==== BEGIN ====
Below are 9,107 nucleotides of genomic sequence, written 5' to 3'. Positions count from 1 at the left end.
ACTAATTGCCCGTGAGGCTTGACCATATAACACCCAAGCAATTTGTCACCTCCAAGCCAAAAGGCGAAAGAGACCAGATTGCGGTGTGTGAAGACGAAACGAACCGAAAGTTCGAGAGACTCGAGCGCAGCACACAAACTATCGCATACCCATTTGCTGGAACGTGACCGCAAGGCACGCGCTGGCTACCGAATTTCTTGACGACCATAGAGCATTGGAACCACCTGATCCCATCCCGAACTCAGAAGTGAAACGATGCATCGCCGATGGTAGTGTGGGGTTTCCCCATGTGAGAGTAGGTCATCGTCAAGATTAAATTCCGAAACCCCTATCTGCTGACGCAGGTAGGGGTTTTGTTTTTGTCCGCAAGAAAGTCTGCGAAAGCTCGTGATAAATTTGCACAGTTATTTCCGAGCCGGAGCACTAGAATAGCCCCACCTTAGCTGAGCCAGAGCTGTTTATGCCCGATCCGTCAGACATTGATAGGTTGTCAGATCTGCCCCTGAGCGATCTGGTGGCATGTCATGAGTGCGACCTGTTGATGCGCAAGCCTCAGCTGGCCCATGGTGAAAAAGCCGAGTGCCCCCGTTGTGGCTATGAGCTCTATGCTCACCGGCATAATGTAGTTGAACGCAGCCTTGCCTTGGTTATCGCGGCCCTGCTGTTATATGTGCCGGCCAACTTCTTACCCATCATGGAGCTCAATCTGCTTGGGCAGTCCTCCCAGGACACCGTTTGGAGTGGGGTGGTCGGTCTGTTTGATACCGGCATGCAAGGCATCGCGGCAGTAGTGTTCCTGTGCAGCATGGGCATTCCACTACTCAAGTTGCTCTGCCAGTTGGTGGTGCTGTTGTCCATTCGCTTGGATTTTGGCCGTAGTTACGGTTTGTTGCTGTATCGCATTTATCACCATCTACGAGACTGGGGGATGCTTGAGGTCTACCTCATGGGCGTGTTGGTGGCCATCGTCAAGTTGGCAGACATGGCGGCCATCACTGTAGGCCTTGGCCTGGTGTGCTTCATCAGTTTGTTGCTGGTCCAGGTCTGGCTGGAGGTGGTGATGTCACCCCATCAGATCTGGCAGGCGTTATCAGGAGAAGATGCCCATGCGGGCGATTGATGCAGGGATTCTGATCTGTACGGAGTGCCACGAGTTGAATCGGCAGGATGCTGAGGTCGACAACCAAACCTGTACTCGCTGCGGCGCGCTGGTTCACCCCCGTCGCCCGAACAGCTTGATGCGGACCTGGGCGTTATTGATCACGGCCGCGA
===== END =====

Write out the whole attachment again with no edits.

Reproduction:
Below are 9,107 nucleotides of genomic sequence, written 5' to 3'. Positions count from 1 at the left end.
ACTAATTGCCCGTGAGGCTTGACCATATAACACCCAAGCAATTTGTCACCTCCAAGCCAAAAGGCGAAAGAGACCAGATTGCGGTGTGTGAAGACGAAACGAACCGAAAGTTCGAGAGACTCGAGCGCAGCACACAAACTATCGCATACCCATTTGCTGGAACGTGACCGCAAGGCACGCGCTGGCTACCGAATTTCTTGACGACCATAGAGCATTGGAACCACCTGATCCCATCCCGAACTCAGAAGTGAAACGATGCATCGCCGATGGTAGTGTGGGGTTTCCCCATGTGAGAGTAGGTCATCGTCAAGATTAAATTCCGAAACCCCTATCTGCTGACGCAGGTAGGGGTTTTGTTTTTGTCCGCAAGAAAGTCTGCGAAAGCTCGTGATAAATTTGCACAGTTATTTCCGAGCCGGAGCACTAGAATAGCCCCACCTTAGCTGAGCCAGAGCTGTTTATGCCCGATCCGTCAGACATTGATAGGTTGTCAGATCTGCCCCTGAGCGATCTGGTGGCATGTCATGAGTGCGACCTGTTGATGCGCAAGCCTCAGCTGGCCCATGGTGAAAAAGCCGAGTGCCCCCGTTGTGGCTATGAGCTCTATGCTCACCGGCATAATGTAGTTGAACGCAGCCTTGCCTTGGTTATCGCGGCCCTGCTGTTATATGTGCCGGCCAACTTCTTACCCATCATGGAGCTCAATCTGCTTGGGCAGTCCTCCCAGGACACCGTTTGGAGTGGGGTGGTCGGTCTGTTTGATACCGGCATGCAAGGCATCGCGGCAGTAGTGTTCCTGTGCAGCATGGGCATTCCACTACTCAAGTTGCTCTGCCAGTTGGTGGTGCTGTTGTCCATTCGCTTGGATTTTGGCCGTAGTTACGGTTTGTTGCTGTATCGCATTTATCACCATCTACGAGACTGGGGGATGCTTGAGGTCTACCTCATGGGCGTGTTGGTGGCCATCGTCAAGTTGGCAGACATGGCGGCCATCACTGTAGGCCTTGGCCTGGTGTGCTTCATCAGTTTGTTGCTGGTCCAGGTCTGGCTGGAGGTGGTGATGTCACCCCATCAGATCTGGCAGGCGTTATCAGGAGAAGATGCCCATGCGGGCGATTGATGCAGGGATTCTGATCTGTACGGAGTGCCACGAGTTGAATCGGCAGGATGCTGAGGTCGACAACCAAACCTGTACTCGCTGCGGCGCGCTGGTTCACCCCCGTCGCCCGAACAGCTTGATGCGGACCTGGGCGTTATTGATCACGGCCGCGA